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House Bill 8942 or the “Ease of Paying Taxes Act” was approved by the House of Representatives on its third reading last Sept. 15. The bill aims to introduce administrative reforms to simplify the Philippine tax compliance system, provide for a Bill of Rights for Taxpayers, and establish a Taxpayers’ Advocate Office that will mediate on taxpayers’ issues with the Bureau of Internal Revenue (BIR). The Taxpayers’ Advocate Office will be under the supervision of the Department of Finance (DOF) and will be independent from the BIR.

The bill simplifies BIR registration by dispensing with the P500 annual registration fee and streamlining the business registration and tax compliance requirements of self-employed individuals and/or professionals. For taxpayers not residing in the country, the bill requires the BIR to establish registration facilities. On top of these, the bill also seeks to improve portability of tax filing and payment transactions by removing venue restrictions.

Another notable measure being introduced under the bill is a new classification system for taxpayers. While the current version of the bill does not supply the criteria for classification and apparently leaves it to the prerogative of the Secretary of Finance, taxpayers will be grouped into small, medium, and large taxpayers. Understandably, the bill abandons the old criteria for the identification of large taxpayers. The bill also provides that simplified tax returns and processes will be implemented for taxpayers not classified as medium or large.

Interestingly, the bill also seeks to harmonize the imposition of value-added tax (VAT) on sale of goods and lease of services/properties. Under current legislation, VAT is imposed on the “gross selling price” (i.e. imposed whether the transaction is paid in cash or on account) for every sale of goods and on the “gross receipts” (i.e. imposed only upon collection) for every lease of service/property. The bill will do away with this apparent disconnect in VAT reporting by providing that the “gross selling price” will serve as the tax base for both sale of goods and lease of services/properties. Consequently, the requirement for the issuance of the VAT official receipt (OR) will be abandoned and the VAT invoice will serve as the supporting document for every sale, barter, exchange or lease transaction, regardless of whether they involve goods or services.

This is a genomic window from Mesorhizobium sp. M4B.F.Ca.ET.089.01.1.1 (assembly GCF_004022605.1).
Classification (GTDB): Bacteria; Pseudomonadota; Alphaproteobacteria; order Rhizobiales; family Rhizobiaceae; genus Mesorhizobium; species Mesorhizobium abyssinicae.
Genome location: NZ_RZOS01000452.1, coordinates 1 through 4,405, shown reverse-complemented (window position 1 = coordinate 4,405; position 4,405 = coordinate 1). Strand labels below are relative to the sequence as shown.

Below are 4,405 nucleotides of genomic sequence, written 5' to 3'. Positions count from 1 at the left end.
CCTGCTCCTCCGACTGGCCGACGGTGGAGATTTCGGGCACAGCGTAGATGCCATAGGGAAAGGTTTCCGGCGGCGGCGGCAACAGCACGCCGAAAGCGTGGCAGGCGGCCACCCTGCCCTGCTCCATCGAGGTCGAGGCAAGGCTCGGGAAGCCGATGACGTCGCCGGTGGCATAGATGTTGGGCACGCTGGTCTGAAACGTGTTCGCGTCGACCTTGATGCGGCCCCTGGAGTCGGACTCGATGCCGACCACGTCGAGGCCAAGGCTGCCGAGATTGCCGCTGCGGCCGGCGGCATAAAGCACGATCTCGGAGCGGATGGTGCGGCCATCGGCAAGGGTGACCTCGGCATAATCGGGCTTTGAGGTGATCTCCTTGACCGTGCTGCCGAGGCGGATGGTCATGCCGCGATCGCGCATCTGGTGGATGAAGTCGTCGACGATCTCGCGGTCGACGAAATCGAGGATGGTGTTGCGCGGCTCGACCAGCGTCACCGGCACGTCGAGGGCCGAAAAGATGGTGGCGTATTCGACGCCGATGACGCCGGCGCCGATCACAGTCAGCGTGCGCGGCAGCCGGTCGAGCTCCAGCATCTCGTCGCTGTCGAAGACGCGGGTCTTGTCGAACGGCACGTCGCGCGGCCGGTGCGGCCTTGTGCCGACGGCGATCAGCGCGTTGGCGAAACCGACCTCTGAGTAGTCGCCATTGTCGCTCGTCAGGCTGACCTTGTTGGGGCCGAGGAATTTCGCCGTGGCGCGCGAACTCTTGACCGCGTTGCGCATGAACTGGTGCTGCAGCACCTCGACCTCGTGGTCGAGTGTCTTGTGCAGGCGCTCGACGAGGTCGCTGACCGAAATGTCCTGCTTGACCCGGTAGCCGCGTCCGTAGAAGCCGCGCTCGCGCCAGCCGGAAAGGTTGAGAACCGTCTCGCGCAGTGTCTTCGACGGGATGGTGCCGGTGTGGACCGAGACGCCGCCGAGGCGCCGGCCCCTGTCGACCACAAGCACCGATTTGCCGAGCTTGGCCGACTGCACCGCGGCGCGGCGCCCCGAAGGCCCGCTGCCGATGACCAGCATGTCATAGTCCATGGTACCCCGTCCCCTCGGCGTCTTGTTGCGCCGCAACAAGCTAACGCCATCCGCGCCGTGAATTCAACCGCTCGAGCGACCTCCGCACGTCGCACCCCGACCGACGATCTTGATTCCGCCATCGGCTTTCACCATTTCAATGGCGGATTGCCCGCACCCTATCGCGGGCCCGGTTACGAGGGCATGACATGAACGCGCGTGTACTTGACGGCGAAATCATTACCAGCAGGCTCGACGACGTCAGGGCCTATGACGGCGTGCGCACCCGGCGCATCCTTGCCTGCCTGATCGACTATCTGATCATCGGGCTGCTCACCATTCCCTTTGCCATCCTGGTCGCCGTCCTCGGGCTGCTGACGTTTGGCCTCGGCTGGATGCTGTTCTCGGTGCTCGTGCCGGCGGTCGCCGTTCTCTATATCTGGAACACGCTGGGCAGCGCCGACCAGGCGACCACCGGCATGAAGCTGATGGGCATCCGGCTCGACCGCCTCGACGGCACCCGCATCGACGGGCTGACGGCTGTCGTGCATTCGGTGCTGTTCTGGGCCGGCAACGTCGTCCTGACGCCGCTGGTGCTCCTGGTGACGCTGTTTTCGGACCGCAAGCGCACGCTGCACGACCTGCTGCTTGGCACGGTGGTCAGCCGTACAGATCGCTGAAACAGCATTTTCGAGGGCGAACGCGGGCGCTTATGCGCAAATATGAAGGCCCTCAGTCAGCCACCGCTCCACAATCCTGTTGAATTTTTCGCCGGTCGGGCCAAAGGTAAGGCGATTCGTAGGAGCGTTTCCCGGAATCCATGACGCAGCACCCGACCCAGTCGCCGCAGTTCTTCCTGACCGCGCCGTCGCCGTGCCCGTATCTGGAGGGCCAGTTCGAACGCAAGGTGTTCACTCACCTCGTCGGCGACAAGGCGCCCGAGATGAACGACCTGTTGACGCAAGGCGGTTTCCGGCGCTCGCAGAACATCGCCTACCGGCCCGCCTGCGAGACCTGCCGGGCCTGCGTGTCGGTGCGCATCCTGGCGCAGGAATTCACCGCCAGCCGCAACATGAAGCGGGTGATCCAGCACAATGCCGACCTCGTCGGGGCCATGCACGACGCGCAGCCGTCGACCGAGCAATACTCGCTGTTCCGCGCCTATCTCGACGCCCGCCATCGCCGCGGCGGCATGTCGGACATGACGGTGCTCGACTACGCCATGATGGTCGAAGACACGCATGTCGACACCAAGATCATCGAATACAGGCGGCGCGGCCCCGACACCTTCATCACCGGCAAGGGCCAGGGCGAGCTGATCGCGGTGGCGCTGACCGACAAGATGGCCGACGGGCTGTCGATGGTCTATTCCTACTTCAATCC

Finally, the proposed Title XIII of the House Bill provides for the Taxpayer’s Bill of Rights that among others, secures the following rights of taxpayers: to pay no more than the correct amount of tax; to a fair tax system; to timely and easy to understand information; to the consistent and transparent application of the law; to quality tax education and service; to privacy and confidentiality of information; and to be protected and seek redress against malicious, excessive and wrongful assessments.

Since time immemorial, a criticism of the Philippine tax system is how convoluted, inefficient, costly, and outdated the compliance requirements are. This creates hesitancy, especially among smaller taxpayers, to comply with tax rules and regulations. Taxpayers are also apprehensive since being fully compliant with the BIR means the latter has more visibility on their transactions which provides more grounds to assess with, while the taxpayer does not have full understanding of the tax technicalities.

With the above reforms slated, the tax system may finally be simple enough for more people to understand. Optimistically, the demystification of a system previously seen as complex may result in better compliance and more efficient collections, which are much needed as we deal with the economic impact of the COVID-19 pandemic.

Victor Lorenzo T. Francisco is a Supervisor from the Tax Group of KPMG R.G. Manabat & Co. (KPMG RGM&Co.), the Philippine member firm of KPMG International. KPMG RGM&Co. has been ranked as Tier 1 in Transfer Pricing Practice and Tier 1 in General Corporate Tax Practice in the Philippines by International Tax Review 2021.

This article is for general information purposes only and should not be considered as professional advice to a specific issue or entity.

The views and opinions expressed herein are those of the author and do not necessarily represent the views and opinions of KPMG International or KPMG RGM&Co. For comments or inquiries, please email ph-inquiry@kpmg.com.